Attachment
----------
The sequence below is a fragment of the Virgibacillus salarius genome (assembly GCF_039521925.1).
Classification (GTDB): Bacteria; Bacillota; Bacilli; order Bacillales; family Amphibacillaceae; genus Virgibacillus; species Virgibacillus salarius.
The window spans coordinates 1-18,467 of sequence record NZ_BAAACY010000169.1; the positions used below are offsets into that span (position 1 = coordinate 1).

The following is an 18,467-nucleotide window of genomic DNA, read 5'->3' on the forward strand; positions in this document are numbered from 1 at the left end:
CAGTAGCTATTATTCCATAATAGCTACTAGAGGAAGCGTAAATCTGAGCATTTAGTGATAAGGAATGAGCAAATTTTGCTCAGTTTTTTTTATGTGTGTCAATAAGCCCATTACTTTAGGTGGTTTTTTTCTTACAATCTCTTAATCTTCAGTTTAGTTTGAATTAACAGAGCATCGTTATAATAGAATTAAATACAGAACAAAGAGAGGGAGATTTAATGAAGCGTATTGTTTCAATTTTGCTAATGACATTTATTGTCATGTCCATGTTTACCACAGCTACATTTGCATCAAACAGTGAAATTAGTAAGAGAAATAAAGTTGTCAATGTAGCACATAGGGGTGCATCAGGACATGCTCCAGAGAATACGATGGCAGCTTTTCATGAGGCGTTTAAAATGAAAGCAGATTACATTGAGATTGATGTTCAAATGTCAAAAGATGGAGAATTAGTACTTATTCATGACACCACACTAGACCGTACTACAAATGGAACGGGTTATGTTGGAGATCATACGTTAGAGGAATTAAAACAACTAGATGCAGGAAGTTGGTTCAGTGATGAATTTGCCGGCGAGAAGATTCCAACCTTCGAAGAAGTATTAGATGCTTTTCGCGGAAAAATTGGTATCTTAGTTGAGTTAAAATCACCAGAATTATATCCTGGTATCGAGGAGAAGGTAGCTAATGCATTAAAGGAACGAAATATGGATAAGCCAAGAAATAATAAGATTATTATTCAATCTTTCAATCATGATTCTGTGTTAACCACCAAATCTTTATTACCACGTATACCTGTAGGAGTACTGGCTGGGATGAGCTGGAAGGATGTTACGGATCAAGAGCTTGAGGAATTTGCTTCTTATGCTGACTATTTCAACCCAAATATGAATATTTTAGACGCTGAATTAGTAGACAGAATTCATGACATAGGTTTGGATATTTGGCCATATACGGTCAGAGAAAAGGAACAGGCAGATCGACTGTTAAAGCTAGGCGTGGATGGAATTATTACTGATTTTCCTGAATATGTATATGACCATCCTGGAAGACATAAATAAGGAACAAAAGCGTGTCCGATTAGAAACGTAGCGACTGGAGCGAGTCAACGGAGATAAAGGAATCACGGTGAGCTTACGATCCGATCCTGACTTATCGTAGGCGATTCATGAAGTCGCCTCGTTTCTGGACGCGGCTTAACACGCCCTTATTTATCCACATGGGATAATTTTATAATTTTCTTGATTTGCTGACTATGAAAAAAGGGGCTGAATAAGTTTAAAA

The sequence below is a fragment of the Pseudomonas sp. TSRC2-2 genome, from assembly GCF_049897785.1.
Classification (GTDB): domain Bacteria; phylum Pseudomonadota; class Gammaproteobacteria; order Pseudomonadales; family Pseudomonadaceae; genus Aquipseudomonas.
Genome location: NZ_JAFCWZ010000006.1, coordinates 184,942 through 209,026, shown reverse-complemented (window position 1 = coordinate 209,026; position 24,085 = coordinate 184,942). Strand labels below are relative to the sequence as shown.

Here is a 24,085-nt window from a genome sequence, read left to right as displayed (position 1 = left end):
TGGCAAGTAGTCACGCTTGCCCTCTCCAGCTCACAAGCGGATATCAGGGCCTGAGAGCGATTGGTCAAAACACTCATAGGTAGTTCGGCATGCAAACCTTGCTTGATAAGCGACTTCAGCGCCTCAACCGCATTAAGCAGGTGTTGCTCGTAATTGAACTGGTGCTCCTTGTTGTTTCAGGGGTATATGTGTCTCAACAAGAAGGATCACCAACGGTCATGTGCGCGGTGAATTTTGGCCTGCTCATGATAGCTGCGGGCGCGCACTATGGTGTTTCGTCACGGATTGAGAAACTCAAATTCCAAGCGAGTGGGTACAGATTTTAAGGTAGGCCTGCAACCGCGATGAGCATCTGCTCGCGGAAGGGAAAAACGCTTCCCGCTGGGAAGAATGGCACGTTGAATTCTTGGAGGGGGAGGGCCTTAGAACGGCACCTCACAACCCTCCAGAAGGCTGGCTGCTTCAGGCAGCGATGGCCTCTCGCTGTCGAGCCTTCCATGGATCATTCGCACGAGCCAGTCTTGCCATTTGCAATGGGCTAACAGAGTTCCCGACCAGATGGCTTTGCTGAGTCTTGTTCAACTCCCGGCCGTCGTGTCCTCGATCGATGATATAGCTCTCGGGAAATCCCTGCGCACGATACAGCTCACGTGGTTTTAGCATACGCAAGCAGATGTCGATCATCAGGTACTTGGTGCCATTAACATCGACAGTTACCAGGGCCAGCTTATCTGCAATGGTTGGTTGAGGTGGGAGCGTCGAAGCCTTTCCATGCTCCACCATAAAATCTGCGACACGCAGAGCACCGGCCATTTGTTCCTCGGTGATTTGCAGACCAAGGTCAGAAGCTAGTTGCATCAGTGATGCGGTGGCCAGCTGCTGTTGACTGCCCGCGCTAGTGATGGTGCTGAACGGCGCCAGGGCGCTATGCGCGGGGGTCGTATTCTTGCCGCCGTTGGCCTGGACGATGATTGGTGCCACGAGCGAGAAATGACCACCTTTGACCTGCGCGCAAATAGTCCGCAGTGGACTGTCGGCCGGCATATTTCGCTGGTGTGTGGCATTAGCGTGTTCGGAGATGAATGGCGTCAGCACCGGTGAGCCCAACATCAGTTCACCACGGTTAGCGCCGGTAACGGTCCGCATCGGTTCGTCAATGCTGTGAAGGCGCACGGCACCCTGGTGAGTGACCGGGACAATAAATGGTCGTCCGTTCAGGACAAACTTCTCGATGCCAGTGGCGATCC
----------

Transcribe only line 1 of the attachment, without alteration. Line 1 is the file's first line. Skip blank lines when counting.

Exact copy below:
The sequence below is a fragment of the Virgibacillus salarius genome (assembly GCF_039521925.1).